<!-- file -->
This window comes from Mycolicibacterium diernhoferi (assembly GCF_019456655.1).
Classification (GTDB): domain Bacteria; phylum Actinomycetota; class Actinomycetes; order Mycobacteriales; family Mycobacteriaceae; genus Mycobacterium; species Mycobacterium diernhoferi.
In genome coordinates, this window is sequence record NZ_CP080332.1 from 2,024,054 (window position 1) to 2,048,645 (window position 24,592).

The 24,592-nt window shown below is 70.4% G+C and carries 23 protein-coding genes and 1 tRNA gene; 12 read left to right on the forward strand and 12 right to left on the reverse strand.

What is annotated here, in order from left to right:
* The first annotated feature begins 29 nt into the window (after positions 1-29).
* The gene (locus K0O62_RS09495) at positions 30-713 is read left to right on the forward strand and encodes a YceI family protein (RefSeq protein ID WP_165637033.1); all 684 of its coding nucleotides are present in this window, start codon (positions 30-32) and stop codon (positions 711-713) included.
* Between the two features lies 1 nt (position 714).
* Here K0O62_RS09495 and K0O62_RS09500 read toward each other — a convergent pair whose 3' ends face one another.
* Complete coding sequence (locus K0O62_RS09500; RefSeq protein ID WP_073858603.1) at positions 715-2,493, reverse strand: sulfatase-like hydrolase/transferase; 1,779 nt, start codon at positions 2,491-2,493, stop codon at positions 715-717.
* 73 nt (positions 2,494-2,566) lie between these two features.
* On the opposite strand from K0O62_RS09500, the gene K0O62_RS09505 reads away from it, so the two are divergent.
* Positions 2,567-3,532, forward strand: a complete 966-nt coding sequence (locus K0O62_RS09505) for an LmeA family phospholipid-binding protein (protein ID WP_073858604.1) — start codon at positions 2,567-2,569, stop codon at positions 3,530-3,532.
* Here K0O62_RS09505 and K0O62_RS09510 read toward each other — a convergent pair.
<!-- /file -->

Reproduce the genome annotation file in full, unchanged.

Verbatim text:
This window comes from Mycolicibacterium diernhoferi (assembly GCF_019456655.1).
Classification (GTDB): domain Bacteria; phylum Actinomycetota; class Actinomycetes; order Mycobacteriales; family Mycobacteriaceae; genus Mycobacterium; species Mycobacterium diernhoferi.
In genome coordinates, this window is sequence record NZ_CP080332.1 from 2,024,054 (window position 1) to 2,048,645 (window position 24,592).

The 24,592-nt window shown below is 70.4% G+C and carries 23 protein-coding genes and 1 tRNA gene; 12 read left to right on the forward strand and 12 right to left on the reverse strand.

What is annotated here, in order from left to right:
* The first annotated feature begins 29 nt into the window (after positions 1-29).
* The gene (locus K0O62_RS09495) at positions 30-713 is read left to right on the forward strand and encodes a YceI family protein (RefSeq protein ID WP_165637033.1); all 684 of its coding nucleotides are present in this window, start codon (positions 30-32) and stop codon (positions 711-713) included.
* Between the two features lies 1 nt (position 714).
* Here K0O62_RS09495 and K0O62_RS09500 read toward each other — a convergent pair whose 3' ends face one another.
* Complete coding sequence (locus K0O62_RS09500; RefSeq protein ID WP_073858603.1) at positions 715-2,493, reverse strand: sulfatase-like hydrolase/transferase; 1,779 nt, start codon at positions 2,491-2,493, stop codon at positions 715-717.
* 73 nt (positions 2,494-2,566) lie between these two features.
* On the opposite strand from K0O62_RS09500, the gene K0O62_RS09505 reads away from it, so the two are divergent.
* Positions 2,567-3,532, forward strand: a complete 966-nt coding sequence (locus K0O62_RS09505) for an LmeA family phospholipid-binding protein (protein ID WP_073858604.1) — start codon at positions 2,567-2,569, stop codon at positions 3,530-3,532.
* Here K0O62_RS09505 and K0O62_RS09510 read toward each other — a convergent pair.